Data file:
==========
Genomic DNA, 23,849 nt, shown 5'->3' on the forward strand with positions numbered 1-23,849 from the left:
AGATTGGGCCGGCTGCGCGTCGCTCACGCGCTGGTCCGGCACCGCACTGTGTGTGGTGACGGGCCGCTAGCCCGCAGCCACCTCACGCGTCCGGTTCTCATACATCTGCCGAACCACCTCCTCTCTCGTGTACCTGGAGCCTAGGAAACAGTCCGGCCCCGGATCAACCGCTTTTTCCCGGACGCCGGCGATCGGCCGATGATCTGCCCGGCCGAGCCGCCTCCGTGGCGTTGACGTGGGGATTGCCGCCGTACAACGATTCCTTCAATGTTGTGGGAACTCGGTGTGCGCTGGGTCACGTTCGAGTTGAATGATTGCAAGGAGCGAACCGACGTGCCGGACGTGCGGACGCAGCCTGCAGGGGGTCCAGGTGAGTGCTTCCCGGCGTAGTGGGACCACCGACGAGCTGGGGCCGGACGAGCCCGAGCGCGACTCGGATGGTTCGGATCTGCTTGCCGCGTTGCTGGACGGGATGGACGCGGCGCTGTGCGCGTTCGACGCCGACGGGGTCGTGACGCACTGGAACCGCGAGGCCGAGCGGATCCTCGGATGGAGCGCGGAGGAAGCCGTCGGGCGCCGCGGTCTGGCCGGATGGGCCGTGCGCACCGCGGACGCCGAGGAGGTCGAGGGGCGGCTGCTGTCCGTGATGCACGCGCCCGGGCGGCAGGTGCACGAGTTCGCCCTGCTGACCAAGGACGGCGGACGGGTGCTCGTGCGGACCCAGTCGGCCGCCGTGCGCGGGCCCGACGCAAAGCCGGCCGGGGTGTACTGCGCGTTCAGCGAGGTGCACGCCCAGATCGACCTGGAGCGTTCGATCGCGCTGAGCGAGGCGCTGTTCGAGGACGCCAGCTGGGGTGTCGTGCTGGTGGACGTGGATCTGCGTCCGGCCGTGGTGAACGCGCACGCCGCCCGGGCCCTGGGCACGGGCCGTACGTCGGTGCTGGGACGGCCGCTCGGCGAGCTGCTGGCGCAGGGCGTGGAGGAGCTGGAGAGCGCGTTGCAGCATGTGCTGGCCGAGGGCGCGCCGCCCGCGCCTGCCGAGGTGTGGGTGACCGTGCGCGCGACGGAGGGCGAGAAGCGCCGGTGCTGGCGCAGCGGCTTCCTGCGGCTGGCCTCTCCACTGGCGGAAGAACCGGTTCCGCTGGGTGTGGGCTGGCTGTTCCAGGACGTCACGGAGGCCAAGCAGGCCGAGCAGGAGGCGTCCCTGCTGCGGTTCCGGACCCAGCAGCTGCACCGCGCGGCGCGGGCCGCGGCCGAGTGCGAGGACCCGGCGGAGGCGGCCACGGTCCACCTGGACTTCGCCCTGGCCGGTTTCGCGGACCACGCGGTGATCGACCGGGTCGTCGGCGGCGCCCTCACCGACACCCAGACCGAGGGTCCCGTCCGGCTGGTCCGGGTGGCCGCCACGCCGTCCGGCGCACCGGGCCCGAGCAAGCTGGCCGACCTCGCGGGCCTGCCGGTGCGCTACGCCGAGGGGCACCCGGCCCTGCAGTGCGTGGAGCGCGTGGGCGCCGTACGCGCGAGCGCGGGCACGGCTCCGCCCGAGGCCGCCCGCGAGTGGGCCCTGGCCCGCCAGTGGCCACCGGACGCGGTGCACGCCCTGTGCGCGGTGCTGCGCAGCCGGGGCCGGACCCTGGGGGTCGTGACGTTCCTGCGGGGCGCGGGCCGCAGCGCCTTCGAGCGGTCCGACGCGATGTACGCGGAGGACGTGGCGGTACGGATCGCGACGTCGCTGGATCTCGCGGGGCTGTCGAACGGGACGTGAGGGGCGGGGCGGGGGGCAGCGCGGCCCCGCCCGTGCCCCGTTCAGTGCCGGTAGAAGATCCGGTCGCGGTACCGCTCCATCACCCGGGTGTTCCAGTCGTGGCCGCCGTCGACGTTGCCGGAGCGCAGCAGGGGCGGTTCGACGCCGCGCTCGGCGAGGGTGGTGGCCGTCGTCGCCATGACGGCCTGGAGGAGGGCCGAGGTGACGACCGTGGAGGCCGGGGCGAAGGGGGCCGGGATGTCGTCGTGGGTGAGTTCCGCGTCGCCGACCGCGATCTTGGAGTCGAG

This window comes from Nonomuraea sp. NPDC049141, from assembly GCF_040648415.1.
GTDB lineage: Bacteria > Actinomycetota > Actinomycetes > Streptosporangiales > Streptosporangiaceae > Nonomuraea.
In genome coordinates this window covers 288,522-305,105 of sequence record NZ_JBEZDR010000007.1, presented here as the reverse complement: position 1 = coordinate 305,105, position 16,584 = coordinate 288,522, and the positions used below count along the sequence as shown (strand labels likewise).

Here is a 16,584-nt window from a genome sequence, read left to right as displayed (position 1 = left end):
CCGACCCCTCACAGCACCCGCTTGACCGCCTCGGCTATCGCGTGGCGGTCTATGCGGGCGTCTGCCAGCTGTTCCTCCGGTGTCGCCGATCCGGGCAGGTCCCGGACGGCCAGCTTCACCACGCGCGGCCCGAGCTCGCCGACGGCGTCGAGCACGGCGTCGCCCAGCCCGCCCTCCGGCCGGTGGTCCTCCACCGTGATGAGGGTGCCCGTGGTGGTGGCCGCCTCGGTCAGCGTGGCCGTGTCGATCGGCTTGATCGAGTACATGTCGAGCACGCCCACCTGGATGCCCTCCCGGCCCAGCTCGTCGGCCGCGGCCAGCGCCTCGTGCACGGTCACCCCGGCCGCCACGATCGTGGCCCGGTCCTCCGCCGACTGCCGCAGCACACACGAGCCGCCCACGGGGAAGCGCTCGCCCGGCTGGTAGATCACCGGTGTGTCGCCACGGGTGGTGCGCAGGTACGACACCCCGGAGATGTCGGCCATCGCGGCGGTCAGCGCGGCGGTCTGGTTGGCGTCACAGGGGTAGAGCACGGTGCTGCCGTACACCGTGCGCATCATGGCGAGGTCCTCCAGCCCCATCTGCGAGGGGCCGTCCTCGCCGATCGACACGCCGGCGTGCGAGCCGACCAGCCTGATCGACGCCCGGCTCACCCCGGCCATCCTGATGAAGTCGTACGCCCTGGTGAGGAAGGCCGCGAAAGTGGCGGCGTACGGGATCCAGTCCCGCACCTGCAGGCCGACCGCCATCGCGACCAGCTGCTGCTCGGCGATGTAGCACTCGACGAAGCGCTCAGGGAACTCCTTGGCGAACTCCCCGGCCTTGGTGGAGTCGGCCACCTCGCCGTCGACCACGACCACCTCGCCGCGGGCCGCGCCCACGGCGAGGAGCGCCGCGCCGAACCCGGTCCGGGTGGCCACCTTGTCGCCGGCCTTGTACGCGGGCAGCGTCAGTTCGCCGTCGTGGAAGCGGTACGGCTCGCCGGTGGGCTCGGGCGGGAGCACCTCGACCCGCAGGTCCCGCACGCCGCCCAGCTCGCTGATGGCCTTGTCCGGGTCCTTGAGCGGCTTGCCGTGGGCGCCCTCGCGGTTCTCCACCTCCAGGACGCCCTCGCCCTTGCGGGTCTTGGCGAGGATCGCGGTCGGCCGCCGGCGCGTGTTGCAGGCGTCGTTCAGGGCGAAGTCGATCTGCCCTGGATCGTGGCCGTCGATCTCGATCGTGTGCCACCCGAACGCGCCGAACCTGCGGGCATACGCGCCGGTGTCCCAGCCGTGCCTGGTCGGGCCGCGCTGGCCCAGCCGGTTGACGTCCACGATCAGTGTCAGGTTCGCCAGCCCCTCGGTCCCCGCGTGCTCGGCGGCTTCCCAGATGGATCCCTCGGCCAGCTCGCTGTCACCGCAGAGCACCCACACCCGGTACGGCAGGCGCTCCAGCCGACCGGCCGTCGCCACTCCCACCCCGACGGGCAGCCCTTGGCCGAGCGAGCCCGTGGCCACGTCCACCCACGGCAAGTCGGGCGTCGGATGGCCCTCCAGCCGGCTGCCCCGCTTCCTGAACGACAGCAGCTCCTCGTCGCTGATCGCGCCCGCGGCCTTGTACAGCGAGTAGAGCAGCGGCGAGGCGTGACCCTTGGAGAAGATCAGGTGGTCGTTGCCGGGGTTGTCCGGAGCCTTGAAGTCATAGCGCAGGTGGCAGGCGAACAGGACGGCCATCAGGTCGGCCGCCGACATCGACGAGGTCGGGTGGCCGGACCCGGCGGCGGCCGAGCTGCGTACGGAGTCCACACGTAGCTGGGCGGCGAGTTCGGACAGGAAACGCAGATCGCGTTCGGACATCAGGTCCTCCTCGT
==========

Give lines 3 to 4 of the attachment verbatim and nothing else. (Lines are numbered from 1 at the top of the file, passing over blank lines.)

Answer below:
This window comes from Nonomuraea sp. NPDC049141, from assembly GCF_040648415.1.
GTDB lineage: Bacteria > Actinomycetota > Actinomycetes > Streptosporangiales > Streptosporangiaceae > Nonomuraea.